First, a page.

Users trying to plot Heikin Ashi candlestick charts might find themselves arriving at this article courtesy of Google. If that is you, we can at least save you some time from looking for a solution that does not exist. At the time of writing there is no support for plotting Heikin Ashi candles that look like this: Heikin Although QuantConnect does support creating custom charts, it is not a charting platform by trade. As such, users cannot expect to have Tradingview levels of charting ability. Having said all that, there are some things we can do to plot our Heikinashi data and four suggestions will follow. These are not the only options in the world but should provide a range of styles to consider.

Try Logging!

Whilst this is not one of the plotting suggestions, wherever possible, try to use the logging function (self.Log()). Unless you looking for visual patterns, you can verify everything you need to through logging. As such, this is a good time to start getting comfortable in the logs. Further to this, since we already know from our plotting tutorial that QuantConnect enforces limits on plotting, it is not practical to plot every data point in our algorithms. Our charts should be selected wisely and plotted only when needed.Plotting Limit - Terminal output If you are a visual person and like to see charts in order to generate development ideas, then there is no harm in using a charting platform like Tradingview in conjunction with QuantConnect. Use the charting platform as your notepad and then come back to QuantConnect when you are ready to put an idea into practice! So without further ado, let’s move onto our suggestions. Note: All the suggestions shown below will be contained in the final strategy code.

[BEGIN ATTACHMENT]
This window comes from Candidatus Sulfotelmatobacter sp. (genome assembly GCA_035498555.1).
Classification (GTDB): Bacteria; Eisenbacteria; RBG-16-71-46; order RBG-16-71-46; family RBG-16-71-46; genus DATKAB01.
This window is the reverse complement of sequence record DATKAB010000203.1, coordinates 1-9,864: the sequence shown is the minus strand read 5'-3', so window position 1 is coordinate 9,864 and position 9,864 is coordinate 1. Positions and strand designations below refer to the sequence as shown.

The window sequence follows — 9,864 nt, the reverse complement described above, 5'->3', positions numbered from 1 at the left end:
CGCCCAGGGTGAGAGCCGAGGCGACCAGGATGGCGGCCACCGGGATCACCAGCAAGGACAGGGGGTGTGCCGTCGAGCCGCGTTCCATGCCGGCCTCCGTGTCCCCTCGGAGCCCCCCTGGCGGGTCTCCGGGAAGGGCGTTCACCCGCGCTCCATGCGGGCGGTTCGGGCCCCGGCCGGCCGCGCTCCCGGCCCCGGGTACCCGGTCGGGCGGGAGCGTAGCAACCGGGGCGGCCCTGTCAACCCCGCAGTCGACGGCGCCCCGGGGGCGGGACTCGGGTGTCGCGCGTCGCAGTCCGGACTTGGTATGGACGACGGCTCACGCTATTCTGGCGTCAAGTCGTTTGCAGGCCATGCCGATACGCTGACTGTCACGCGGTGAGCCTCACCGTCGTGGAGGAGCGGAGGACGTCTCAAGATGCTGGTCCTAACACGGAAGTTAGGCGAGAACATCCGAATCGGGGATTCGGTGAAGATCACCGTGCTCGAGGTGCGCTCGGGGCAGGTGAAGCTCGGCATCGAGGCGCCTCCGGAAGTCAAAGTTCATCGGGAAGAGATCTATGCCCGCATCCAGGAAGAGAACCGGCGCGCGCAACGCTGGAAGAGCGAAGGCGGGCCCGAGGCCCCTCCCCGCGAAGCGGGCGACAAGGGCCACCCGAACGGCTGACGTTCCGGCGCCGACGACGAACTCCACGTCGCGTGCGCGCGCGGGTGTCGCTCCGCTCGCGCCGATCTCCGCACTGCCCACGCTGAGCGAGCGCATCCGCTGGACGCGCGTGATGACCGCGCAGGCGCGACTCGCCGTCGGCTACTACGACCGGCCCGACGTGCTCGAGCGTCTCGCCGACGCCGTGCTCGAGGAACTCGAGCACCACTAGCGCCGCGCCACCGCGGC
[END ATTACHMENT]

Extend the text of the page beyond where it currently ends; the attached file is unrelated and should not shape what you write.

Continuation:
Suggestion 1 – Line Charts

First, we can plot each data point from the indicator on a simple line chart. This will result in a chart which looks like this: Personally, I find that a little hard to read and would rather look at a log file.

Suggestion 2 – Candle Charts

The next, option is to create a custom chart and set up a series on the chart that uses SeriesType.Candle. It should be noted though that this does not produce a OHLCcandlestick that you might be accustomed to on charting platforms. Instead, it produces something which more closely represents the equity chart. As you can see, each candle represents the change in price between 2 days. We can see this on the x-axis. It moves in 2-day steps.

Suggestion 3 – Scatter Charts